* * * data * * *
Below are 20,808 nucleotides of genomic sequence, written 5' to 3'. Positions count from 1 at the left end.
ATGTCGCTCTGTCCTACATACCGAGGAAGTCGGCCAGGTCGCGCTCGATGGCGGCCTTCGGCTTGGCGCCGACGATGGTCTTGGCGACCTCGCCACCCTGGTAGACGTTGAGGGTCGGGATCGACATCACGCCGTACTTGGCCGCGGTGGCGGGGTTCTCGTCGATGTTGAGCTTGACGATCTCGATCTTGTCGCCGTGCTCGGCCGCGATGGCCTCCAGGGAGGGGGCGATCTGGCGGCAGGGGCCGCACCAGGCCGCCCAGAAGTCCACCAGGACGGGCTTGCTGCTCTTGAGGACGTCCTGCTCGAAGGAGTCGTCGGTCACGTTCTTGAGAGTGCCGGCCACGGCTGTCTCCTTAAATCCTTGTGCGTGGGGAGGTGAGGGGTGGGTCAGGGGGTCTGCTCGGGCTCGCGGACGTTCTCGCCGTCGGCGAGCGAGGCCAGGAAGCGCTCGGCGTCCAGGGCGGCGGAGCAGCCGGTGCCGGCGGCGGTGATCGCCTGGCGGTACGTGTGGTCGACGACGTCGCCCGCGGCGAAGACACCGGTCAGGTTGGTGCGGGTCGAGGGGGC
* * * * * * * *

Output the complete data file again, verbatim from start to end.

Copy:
Below are 20,808 nucleotides of genomic sequence, written 5' to 3'. Positions count from 1 at the left end.
ATGTCGCTCTGTCCTACATACCGAGGAAGTCGGCCAGGTCGCGCTCGATGGCGGCCTTCGGCTTGGCGCCGACGATGGTCTTGGCGACCTCGCCACCCTGGTAGACGTTGAGGGTCGGGATCGACATCACGCCGTACTTGGCCGCGGTGGCGGGGTTCTCGTCGATGTTGAGCTTGACGATCTCGATCTTGTCGCCGTGCTCGGCCGCGATGGCCTCCAGGGAGGGGGCGATCTGGCGGCAGGGGCCGCACCAGGCCGCCCAGAAGTCCACCAGGACGGGCTTGCTGCTCTTGAGGACGTCCTGCTCGAAGGAGTCGTCGGTCACGTTCTTGAGAGTGCCGGCCACGGCTGTCTCCTTAAATCCTTGTGCGTGGGGAGGTGAGGGGTGGGTCAGGGGGTCTGCTCGGGCTCGCGGACGTTCTCGCCGTCGGCGAGCGAGGCCAGGAAGCGCTCGGCGTCCAGGGCGGCGGAGCAGCCGGTGCCGGCGGCGGTGATCGCCTGGCGGTACGTGTGGTCGACGACGTCGCCCGCGGCGAAGACACCGGTCAGGTTGGTGCGGGTCGAGGGGGC